A future state represents the ideal state or blueprint for implementing a more Lean operation. Thus, it should be based on Lean principles such as flow, pull and perfection to create a more streamlined production flow. It is important, however, to define what is meant by “future” before developing the future state.

    Current and Future States

    An implementation plan should then be developed to get to the future state taking into account the gap between where we are now and where we want to be. This plan should incorporate key elements such as milestones, review periods, responsibilities, and actionable steps. It is essential to treat this endeavor as a project that needs to be owned, tracked and monitored throughout its lifecycle.

    Once the desired future state is successfully achieved, it becomes the new current state and the process should start all over again, and this is the essence of continuous improvement.

    VSM Symbols

    Value stream mapping uses a set of symbols to denote various VSM details. The type of symbols used generally depends on the industry and type of work. While the following listed symbols are universally recognized, custom symbols can be incorporated to convey the unique attributes of your business. However, it is important to ensure that these symbols are simple and understandable to all stakeholders.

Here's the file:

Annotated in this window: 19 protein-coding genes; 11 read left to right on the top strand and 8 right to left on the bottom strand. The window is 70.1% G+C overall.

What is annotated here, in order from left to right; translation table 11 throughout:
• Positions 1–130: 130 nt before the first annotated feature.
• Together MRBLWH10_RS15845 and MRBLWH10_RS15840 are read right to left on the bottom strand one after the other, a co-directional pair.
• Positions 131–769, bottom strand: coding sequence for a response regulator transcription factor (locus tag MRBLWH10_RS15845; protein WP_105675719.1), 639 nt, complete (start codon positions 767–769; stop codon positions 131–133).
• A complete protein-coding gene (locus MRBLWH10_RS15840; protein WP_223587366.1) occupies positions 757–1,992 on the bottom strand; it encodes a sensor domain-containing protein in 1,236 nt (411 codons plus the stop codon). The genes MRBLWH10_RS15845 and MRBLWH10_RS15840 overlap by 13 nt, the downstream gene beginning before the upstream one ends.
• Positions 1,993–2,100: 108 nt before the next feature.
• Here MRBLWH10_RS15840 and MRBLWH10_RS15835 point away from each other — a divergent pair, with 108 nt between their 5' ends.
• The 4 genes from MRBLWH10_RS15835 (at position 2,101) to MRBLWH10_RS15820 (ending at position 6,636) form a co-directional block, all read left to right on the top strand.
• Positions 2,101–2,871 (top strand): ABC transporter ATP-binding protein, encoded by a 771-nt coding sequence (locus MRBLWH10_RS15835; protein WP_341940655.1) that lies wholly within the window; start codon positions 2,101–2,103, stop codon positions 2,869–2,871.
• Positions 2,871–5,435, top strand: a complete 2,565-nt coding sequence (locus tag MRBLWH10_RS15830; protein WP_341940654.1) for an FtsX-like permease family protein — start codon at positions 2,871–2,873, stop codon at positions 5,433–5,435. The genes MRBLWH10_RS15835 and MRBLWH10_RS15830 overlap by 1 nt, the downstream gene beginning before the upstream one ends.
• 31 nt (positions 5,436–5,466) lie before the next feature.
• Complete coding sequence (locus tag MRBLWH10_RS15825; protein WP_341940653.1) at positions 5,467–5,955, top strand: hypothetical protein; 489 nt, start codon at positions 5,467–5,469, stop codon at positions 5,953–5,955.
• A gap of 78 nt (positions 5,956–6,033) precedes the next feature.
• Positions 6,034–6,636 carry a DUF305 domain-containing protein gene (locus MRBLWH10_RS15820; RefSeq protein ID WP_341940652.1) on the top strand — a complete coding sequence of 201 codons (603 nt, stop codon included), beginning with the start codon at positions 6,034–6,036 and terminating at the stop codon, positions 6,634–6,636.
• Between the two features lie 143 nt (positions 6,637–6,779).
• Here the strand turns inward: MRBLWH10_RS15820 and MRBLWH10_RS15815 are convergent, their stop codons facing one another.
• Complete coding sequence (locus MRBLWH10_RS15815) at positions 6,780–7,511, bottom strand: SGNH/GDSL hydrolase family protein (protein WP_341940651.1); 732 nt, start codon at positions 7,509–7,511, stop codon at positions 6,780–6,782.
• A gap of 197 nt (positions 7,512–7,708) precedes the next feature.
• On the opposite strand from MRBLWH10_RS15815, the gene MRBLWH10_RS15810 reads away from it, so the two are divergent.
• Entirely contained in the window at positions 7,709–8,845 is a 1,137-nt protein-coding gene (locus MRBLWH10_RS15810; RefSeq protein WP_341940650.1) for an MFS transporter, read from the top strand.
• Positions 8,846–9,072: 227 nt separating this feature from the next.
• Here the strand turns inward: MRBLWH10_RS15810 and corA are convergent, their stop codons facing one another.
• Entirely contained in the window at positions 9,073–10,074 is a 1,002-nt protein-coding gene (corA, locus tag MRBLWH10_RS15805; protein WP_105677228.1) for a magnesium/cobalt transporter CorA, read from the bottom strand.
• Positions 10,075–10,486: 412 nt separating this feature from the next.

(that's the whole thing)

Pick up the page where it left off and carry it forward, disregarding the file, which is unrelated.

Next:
The following are the basic symbols that are applicable in almost every situation:

    To access the complete set of VSM symbols along with their meanings and applications, we offer downloadable files in both PDF and PPTX formats.

    Data Boxes

    Data boxes can be optionally used to outline key information related to processes, transportation, inventory, key customers, and key suppliers. These data boxes can be useful during the creation of the value stream timeline, the value stream summary box, and when comparing different workstations or processes. Below are examples of the data and metrics that can be included within the Supplier, Process, Customer, Transportation, and Inventory data boxes.

    Supplier data box
    • Number of suppliers
    • Demand rate (items/day)
    • Packaging size requirement
    • Actual and required lead times
    • Error rates
    • Supplier shift pattern
    • The different types of materials
    • Shipping frequency
    Process data box
    • Cycle times (C/T)
    • Changeover times (C/O)
    • Net available times (NAT)
    • Defect or scrap rates
    • Machine uptime rates
    • Production rates or EPE
    • Processing times
    • Setup times
    • Workers per workstation
    • Batch sizes
    • Maximum capacities
    • Number of product variations
    Customer data box
    • Number of customers
    • Demand rate (items/day)
    • Packaging size requirement
    • Actual and required lead times
    • Error rates
    • Customer shift pattern
    • Product mix
    • Shipping frequency
    Transport data box
    • Distance traveled
    • Transportation time
    • Transportation frequency
    • Number of product types
    Inventory data box
    • Inventory type
    • Amount of inventory
    • Queue or delay time
    • Number of product types

    Value Stream Timeline